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Glenalla (Auchengairn)

  • Distance: 3.4km
  • Elevation: 170m
  • Max Gradient: 13%
  • Average: 6.5%

The climb of Glenalla from North Balloch gets off to a false start. You rise out the valley, only to have to drop down to a bridge over a burn, hit a cattle grid, and start all over. A tough gradient awaits, but you should have the assistance of a favourable wind. The road snakes enough not to taunt you with the sight of ever riser tarmacadam, but every time you find your rhythm be sure you will lose it round the next corner!

Beware of cattle grazing here in summer months – it is open hillside and they are quite oblivious when they wander onto the path of oncoming cyclists!

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Glengennet

  • Distance: 2.8km
  • Elevation: 153m
  • Max Gradient: 13.2%
  • Average: 6.9%

Glengennet is one of the shorter climbs of the Ayrshire Alps, but makes up for it with a rather relentless gradient. Pluses are if you can find a rhythm you are onto a winner, and the views down the west side onto a streaming waterfall are marvellous. Negatives are: your only alternatives are even longer climbs out the end of the East end of the valley floor.

You ascend onto the top of Hadyard Hill, with the sleek wind turbines chopping at the sky. Pause and watch them in awe.

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Nic O Balloch

  • Distance: 3.5km
  • Elevation: 248m
  • Max Gradient: 20.4%
  • Average: 7.6%

Nic O Balloch holds a fearsome reputation among Scottish cycle racers. Too many have seen their race come undone on its slopes. At an average 7.6%, you’ll be looking for extra teeth as the road goes ever higher. Hope for a tail wind!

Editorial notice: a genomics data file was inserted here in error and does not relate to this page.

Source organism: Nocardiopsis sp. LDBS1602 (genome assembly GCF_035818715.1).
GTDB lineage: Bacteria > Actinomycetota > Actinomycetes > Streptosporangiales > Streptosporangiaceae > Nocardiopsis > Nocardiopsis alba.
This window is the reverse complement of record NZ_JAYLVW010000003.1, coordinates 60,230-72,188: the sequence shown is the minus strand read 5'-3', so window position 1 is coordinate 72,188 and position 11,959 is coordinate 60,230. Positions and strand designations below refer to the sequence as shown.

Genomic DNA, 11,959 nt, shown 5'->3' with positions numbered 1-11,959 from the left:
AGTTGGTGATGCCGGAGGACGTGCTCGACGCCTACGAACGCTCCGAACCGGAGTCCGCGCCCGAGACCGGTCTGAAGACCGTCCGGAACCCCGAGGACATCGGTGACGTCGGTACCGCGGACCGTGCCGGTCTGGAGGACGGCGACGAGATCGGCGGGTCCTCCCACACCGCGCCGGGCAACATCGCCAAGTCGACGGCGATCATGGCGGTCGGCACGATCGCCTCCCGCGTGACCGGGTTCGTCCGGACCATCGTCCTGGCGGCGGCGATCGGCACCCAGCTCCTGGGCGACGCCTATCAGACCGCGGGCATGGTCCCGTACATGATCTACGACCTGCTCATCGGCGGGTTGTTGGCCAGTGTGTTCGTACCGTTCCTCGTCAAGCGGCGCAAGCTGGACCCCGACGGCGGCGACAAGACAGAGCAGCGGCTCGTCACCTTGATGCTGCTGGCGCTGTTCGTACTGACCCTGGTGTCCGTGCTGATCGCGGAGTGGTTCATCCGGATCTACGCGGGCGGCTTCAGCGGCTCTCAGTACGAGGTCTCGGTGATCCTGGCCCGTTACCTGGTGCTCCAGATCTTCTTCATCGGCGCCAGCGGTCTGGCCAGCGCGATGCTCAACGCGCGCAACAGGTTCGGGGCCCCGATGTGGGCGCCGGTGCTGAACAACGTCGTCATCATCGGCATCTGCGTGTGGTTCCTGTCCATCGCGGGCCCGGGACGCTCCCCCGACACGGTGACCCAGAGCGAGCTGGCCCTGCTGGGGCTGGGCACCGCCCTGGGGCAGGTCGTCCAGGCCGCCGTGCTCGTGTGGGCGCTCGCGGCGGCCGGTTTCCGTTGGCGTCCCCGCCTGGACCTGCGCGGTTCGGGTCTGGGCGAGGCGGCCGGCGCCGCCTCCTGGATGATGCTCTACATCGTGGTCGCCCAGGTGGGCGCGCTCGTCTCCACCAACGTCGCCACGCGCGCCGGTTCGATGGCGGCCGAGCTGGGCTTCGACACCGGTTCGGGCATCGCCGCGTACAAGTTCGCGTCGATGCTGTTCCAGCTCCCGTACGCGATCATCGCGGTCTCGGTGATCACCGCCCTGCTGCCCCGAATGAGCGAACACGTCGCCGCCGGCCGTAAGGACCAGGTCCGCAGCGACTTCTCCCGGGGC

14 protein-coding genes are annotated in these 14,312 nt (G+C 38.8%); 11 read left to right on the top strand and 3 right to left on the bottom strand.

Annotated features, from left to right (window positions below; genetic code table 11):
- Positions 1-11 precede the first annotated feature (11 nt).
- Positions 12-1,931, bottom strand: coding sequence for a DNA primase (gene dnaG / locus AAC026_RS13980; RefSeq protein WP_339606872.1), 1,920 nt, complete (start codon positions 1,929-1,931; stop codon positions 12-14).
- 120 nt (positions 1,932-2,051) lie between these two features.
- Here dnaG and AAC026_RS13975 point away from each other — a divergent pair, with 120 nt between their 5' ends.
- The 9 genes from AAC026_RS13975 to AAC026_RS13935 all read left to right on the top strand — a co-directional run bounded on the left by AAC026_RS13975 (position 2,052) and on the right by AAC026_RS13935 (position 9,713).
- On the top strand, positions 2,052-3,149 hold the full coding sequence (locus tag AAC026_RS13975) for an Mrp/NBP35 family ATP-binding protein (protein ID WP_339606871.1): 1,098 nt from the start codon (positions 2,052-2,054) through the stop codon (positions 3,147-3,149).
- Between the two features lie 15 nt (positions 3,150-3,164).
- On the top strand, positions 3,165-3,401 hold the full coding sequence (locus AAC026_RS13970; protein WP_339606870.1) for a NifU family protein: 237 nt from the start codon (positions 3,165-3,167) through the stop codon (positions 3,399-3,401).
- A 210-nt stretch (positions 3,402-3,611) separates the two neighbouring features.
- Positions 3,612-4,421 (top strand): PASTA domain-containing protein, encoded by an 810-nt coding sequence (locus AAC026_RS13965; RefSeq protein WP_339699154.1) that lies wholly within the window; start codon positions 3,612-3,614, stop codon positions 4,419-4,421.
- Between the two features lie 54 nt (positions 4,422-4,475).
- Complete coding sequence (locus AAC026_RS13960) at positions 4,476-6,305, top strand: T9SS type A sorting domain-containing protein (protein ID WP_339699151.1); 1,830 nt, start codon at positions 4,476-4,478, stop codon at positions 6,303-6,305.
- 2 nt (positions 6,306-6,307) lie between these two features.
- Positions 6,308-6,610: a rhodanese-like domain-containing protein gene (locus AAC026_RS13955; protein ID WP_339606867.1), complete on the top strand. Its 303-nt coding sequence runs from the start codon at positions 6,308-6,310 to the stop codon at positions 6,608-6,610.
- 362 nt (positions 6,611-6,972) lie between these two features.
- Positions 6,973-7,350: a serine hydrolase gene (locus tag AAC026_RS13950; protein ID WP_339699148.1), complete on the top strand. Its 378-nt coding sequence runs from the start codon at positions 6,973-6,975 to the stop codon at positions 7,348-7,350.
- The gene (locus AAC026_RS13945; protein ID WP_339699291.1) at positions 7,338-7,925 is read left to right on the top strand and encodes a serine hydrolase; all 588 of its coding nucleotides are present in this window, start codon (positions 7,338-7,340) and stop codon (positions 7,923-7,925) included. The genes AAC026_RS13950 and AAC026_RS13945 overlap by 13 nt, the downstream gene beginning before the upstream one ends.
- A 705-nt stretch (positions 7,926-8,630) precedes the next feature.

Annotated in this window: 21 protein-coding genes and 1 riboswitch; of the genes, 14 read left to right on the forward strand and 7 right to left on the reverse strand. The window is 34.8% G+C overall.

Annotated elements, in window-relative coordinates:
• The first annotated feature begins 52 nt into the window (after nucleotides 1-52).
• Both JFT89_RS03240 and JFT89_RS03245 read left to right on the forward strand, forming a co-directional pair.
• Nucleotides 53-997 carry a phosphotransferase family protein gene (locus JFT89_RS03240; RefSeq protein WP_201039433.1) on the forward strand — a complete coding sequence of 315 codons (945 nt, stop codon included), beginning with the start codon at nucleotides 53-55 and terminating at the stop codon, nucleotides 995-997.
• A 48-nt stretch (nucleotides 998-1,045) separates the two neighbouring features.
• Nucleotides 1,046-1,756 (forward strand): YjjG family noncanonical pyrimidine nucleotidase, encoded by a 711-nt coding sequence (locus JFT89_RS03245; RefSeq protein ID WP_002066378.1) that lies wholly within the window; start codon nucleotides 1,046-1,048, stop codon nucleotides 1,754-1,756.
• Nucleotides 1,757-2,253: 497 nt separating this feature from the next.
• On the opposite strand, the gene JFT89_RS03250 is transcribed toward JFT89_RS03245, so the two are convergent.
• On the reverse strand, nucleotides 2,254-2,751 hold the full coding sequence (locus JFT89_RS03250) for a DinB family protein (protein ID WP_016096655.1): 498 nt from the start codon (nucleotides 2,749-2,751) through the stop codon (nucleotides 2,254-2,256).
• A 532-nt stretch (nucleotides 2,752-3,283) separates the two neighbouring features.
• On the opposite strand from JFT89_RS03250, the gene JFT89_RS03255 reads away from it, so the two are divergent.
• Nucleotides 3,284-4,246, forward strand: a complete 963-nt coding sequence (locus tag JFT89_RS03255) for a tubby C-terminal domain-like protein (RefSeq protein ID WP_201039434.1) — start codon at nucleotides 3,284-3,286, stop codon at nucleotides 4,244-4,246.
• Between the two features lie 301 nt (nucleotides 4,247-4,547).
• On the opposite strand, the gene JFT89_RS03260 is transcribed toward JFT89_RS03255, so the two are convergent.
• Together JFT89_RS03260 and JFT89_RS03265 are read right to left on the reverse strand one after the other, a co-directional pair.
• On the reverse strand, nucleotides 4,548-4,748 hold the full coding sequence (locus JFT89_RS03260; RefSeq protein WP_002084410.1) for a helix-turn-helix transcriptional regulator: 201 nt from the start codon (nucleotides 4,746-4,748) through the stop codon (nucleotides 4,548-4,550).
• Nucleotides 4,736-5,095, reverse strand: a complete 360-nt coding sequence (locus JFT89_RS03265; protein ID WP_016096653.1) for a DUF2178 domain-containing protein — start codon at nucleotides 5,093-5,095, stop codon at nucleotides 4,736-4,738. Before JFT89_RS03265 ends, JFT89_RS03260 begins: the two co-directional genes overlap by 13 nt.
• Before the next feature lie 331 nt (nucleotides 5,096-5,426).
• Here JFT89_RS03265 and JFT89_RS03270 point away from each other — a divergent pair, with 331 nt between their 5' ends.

The Nic O Balloch used to feature a lovely high tree line – no more! You now pop out the trees to be met with the gruesome sight of a long straight climb into the sky. Those familiar with the climbs are hypnotized by counting the road barriers. We suggest you try it – you’ll have little else to take your mind off the effort!

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Wallacetown

  • Distance: 2.3km
  • Elevation: 148m
  • Max Gradient: 14.2%
  • Average: 7.8%
Tucked away at the north end of the Ayrshire Alps, Wallacetown (alternatively known as “the Black Cock”) is a rather neglected, oft-forgotten suffer-fest. Well no more, we say – you’ve had it too easy for too long. Wallacetown is firmly back on the map. You’re going to love it, with its Alpine style switch backs, the race up through the forest, and the gruesome ‘are we nearly there yet’ summit. This is one that your legs will remember! Carry on west from the Summit for some of the best views of the Ayrshire Coast including Turnberry and Ailsa Craig.